1. the share itself needs to have the correct permissions (Everyone needs the appropriate ACLs set) - this is a problem point on Windows XP Home as it lacks the security editor (on the other hand that means that under normal circumstances you won't even be able to mess with the permissions in the first place and the defaults may work) ... there seems to be an XP Home specific tool to assign share permissions. You can execute it as shrpubw (Presumably for "share ... wizard"?). See this link.
  2. the folder that you share out also needs the appropriate permissions for Everyone. - you can do that with cacls on the command line
  3. the most important in my experience is to set the computer policy properly. Unfortunately this is exactly where you get stuck in XP Home, because MS intentionally crippled the features of that Windows edition.
    • One policy setting affecting this would be "Network access: Shares that can be accessed anonymously" - which, I think you can set manually in the registry by manipulating HKLM\System\CurrentControlSet\Services\LanmanServer\Parameters value NullSessionShares (REG_MULTI_SZ) ... it's a value made up of multiple values. In regedit it will appear as multiple lines. One one line add the name of the share. I.e. if your share is \\readyshare\USB_Storage from the client, the share name is USB_Storage. After that run net stop lanmanserver followed by net start lanmanserver (this service is called Server under Computer Management/MMC) ...
    • Another policy affecting it is "Network Access: Let Everyone permission apply to anonymous users" - this one I am not 100% sure about, but I think it correlates to the setting at HKLM\SYSTEM\CurrentControlSet\Control\LSA value RestrictAnonymous (REG_DWORD, see this KB article) which needs to have the value 0 (but defaults to 1). I am not sure you can dodge the reboot with this setting.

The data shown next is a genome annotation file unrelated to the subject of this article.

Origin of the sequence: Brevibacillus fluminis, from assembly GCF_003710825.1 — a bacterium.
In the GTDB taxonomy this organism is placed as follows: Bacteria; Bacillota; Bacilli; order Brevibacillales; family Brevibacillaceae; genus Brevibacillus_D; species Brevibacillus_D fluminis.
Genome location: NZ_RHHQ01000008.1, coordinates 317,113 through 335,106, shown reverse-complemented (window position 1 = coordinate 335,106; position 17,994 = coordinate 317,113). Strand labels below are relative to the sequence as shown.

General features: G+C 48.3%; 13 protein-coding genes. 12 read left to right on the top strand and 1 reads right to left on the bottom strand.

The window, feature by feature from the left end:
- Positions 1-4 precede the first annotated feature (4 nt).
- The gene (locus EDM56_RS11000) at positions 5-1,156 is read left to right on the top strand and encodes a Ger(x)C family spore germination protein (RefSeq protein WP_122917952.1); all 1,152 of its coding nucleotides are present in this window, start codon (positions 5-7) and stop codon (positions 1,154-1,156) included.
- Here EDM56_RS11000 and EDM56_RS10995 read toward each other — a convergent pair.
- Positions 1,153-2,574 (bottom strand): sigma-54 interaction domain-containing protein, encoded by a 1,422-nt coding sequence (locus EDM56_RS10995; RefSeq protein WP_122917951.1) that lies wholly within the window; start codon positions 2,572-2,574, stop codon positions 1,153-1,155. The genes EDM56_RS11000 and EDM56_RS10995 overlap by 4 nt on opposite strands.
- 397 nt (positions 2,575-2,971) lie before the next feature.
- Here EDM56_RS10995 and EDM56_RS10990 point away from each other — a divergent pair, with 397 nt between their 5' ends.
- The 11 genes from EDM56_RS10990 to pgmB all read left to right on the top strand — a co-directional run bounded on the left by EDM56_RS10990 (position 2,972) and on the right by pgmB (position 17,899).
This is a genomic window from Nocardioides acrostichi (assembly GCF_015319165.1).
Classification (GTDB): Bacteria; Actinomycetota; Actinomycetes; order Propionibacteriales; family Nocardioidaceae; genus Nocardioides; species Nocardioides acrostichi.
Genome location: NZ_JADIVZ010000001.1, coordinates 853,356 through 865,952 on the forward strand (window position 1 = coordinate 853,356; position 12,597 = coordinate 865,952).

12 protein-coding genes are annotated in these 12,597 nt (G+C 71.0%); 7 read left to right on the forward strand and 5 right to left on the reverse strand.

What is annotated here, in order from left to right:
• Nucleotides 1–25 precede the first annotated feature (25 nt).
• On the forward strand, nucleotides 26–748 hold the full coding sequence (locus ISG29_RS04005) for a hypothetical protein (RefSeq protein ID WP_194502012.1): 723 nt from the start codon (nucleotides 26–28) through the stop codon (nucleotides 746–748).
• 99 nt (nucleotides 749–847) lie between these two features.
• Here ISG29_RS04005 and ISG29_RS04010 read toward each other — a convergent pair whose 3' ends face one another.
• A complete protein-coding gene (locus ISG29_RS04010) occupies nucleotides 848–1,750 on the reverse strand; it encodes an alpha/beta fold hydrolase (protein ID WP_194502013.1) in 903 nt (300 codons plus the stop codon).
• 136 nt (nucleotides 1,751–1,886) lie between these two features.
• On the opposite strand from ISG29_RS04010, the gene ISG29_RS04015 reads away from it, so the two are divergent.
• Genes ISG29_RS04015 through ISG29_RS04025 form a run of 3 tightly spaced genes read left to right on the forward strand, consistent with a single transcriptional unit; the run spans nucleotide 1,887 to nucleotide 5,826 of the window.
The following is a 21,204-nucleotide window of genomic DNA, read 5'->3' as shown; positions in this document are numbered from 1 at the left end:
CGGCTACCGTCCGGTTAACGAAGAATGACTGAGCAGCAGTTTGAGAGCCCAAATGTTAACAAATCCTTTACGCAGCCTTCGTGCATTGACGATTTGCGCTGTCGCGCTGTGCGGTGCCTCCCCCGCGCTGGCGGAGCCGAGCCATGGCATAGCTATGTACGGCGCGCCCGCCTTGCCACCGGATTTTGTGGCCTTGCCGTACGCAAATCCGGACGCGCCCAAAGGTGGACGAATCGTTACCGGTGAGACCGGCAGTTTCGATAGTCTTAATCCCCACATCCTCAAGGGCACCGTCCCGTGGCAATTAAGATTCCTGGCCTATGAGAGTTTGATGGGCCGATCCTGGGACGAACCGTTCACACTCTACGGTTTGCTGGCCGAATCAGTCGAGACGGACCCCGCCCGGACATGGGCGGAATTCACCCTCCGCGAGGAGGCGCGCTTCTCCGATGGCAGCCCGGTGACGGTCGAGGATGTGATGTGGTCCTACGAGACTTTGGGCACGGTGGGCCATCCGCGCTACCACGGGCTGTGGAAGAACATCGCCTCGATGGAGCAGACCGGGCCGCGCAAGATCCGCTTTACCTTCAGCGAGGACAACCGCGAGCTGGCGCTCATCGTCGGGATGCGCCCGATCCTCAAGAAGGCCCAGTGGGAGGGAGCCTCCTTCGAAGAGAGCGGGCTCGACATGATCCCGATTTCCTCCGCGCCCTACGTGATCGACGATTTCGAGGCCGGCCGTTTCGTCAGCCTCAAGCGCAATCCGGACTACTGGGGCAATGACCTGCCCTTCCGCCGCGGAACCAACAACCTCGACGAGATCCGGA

And one more thing, it's well possible another ingredient is missing. But that works for a software that I ran at some point which requires this to be set for their update mechanism in the LAN to work.

Thanks to the chat facilities we figured it out interactively. Using shrpubw (mentioned in an edit to the first point above) did the trick as follows.

From the start menu choose "Run"

... enter shrpubw and press ENTER.

Run dialog

Proceed immediately to the next step in the wizard

... skipping this:

Step 1 shrpubw

Point to the proper folder to share and name the share

Like this:

Step 2

... and continue with "Next"

Select "Custom" for the permissions in the next step


Step 3

... after clicking the "Custom" button you'll be presented this:

Security Editor

... now make sure to adjust the permissions as needed. The "Everyone" entity is usually what you want to adjust. On XP Home it should imply "ANONYMOUS LOGON", which is affected by the settings pointed out in the first part of this answer (point 3).

Save the permissions and go to the next step.

Finish the wizard

... like this:

Last step

... or start over to add another share by checking the checkbox before clicking the button.

NOTE: very likely the policy settings mentioned above affect this as well (point 3). So this step is likely still necessary on the "server" (that is the machine that provides the share).

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+1 for the good tips and the help via chat. Working through it now. I wish I could give you more points than one upvote (and possibly the accepted answer). Thank you. –  Bob Horn Feb 20 '13 at 3:56